Successive FTP sessions
I can't realize two successive FTP sessions even with the same server, even if I close or quit the session, even if I delete the FTP object at end of a session.
The only way is to remove Pythonista from memory (5 fingers up to apps list, app up)...
Is there another way in the current Pythonista run?
@omz any idea please?
marcigo36 last edited by
I had a similar problem.
Every time after calling ftp.storbinary, it blocked the execution, and locked the uploaded file on my server. However when I killed the pythonista app, the lock got removed, and I found my file to be uploaded successfully.
My solution to this was to set the connection timeout to 5 seconds, so it threw an exception after every storbinary call after 5 seconds.
Since I does not plan to work with big files, I can safely assume that my file got successfully uploaded by then.
This approach can be improved however, for example one can define a callback for storbinary, which gets called after every succesful block upload, so it can be verified whether the process finished or not.
import socket socket.setdefaulttimeout(5.0)
or in the ftp objects contructor
ftp = FTP(...,timeout=5.0)
Thanks for helping but my problem is unfortunately not the same, and this does not function.
Even if I don't do any transfer, but only open a FTP session, close it, wait some time and try to open a next one, I can't open the next one.
JonB last edited by
Perhaps you need to post an example.
This worked for me in the beta in both interpreters
import ftplib F1=ftplib.FTP('ftp.FreeBSD.org',user='ftp') F2=ftplib.FTP('ftp.FreeBSD.org',user='ftp') print(F1.sendcmd('CWD pub')) print('f1 dir') F1.dir() print('f2 dir') F2.dir()
Hi, first, Thanks to help me.
It's really strange, your sample is also ok for me, it's starts two FTP together, it should be not ok if same port...
This sample is not ok.
import keychain from ftplib import FTP import time import console def test_successive_ftp(): console.hud_alert('mac') user = 'Xxxxx' pwd = keychain.get_password('FTPiMac',user) try: FTP = FTP('iMac.local') #connect FTP.encoding = 'utf-8' FTP.login(user,pwd) print('mac') print(list(FTP.mlsd('Google Drive/Budget'))) FTP.quit() del FTP except: console.alert('Mac not accessible','','ok',hide_cancel_button=True) console.hud_alert('adrive') user = 'xxxxxx' pwd = keychain.get_password('ADrive',user) try: FTP = FTP('ftp.adrive.com') #connect FTP.encoding = 'utf-8' FTP.login(user,pwd) print('adrive') print(list(FTP.mlsd('Google Drive/Budget'))) FTP.quit() del FTP except: console.alert('ADrive not accessible','','ok',hide_cancel_button=True) test_successive_ftp()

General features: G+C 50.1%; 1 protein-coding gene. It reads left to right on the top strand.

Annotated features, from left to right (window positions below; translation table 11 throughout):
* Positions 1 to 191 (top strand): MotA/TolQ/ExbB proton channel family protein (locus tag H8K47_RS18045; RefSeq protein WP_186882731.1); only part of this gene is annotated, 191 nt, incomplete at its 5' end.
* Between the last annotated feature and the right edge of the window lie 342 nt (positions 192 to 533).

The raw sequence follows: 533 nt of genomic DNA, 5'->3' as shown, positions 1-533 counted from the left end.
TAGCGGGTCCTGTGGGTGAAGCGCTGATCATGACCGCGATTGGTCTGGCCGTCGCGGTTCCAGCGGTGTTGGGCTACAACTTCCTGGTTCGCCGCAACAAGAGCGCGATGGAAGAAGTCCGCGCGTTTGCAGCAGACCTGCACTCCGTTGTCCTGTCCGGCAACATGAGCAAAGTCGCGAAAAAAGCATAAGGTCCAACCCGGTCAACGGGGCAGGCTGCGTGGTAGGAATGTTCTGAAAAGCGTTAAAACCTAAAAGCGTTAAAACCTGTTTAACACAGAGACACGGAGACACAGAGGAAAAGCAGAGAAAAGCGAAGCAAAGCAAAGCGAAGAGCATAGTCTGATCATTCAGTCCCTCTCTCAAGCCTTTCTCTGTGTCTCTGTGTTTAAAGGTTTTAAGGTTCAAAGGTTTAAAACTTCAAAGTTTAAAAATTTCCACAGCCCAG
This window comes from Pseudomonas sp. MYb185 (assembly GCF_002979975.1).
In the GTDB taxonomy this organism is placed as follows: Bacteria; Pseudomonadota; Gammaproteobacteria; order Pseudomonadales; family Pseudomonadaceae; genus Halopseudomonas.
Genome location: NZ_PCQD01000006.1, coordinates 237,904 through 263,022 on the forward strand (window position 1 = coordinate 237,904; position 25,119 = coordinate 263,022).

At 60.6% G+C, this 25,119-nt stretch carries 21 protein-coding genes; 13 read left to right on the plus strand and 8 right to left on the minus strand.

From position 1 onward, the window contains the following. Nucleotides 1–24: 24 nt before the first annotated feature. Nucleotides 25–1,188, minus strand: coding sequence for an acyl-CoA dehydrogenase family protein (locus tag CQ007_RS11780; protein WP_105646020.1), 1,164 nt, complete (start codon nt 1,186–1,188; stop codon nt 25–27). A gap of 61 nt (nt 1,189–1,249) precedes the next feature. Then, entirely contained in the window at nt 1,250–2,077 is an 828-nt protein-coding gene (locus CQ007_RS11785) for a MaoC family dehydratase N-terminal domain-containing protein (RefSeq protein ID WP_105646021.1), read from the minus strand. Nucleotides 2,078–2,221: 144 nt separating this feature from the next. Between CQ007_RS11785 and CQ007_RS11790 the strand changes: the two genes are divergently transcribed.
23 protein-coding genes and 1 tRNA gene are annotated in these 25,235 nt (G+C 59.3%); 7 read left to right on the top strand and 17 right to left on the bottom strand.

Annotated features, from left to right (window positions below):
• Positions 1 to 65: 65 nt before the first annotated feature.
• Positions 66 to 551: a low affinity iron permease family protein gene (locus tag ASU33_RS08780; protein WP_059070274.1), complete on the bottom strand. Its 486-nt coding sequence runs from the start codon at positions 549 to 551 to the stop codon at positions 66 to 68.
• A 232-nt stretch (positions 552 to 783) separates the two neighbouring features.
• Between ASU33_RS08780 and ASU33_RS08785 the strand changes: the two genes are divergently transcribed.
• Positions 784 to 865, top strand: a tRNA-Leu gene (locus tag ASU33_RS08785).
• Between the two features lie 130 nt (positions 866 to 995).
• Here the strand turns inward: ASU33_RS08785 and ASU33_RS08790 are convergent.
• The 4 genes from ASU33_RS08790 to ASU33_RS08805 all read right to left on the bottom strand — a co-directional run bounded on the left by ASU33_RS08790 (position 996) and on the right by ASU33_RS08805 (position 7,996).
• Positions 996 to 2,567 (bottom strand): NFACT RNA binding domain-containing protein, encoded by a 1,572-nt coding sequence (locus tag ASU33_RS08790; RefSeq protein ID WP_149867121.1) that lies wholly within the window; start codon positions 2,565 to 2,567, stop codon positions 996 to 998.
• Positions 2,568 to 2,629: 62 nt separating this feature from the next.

Even if I use two different variables FTP1 and FTP2, I get he same problem
I asked me if your sample did function because we connect two times to the same server, but I replace one time your server by my NAS and it also functions correctly.
I really don't understand.
I never hoped perform two connections together due to the port limitation, but only two successive connections.
Now, I just retested my code with my two servers, and now it's ok...
I want to cry because I've tried a lot of times, always without success.
I suppose I did something bad, but I don't know what.
Anyway, thanks @JonB , without you, I never did a retry...
JonB last edited by
@cvp There really is not a port limitation per se. The source port will always use an available port, so there really is no limitation, even making multiple connections to the same server (depending on the server configuration on how many connections it allows).
You never pasted your traceback, so hard to say what was happening, though sounds like it is resolved now..
JonB last edited by JonB
@cvp actually, one possible issue is that you did
from ftplib import FTP
then overrode the
FTPclass with an instance variable named
So the second call to
FTPis actually referring to the first instance, not
ftplib.FTPclass constructor anymore. So even if you renamed the second variable, the first one led to the confusion. The second try block would have resulted in a NameError or TypeError depending on whether an exception was caught in the first try. The try-except prevented you from seeing the real error.
Sorry for my late answer...
You did find the reason, I used the same name for the import and for the class instance.
Shame on me and thanks a lot to you @JonB
It's not the first time, and surely not the last one, that you're my rescuer 😇
@JonB and yes, my error interception code was not very useful, now replaced by
except Exception as e: console.alert('Mac not accessible','error:'+str(e),'ok',hide_cancel_button=True)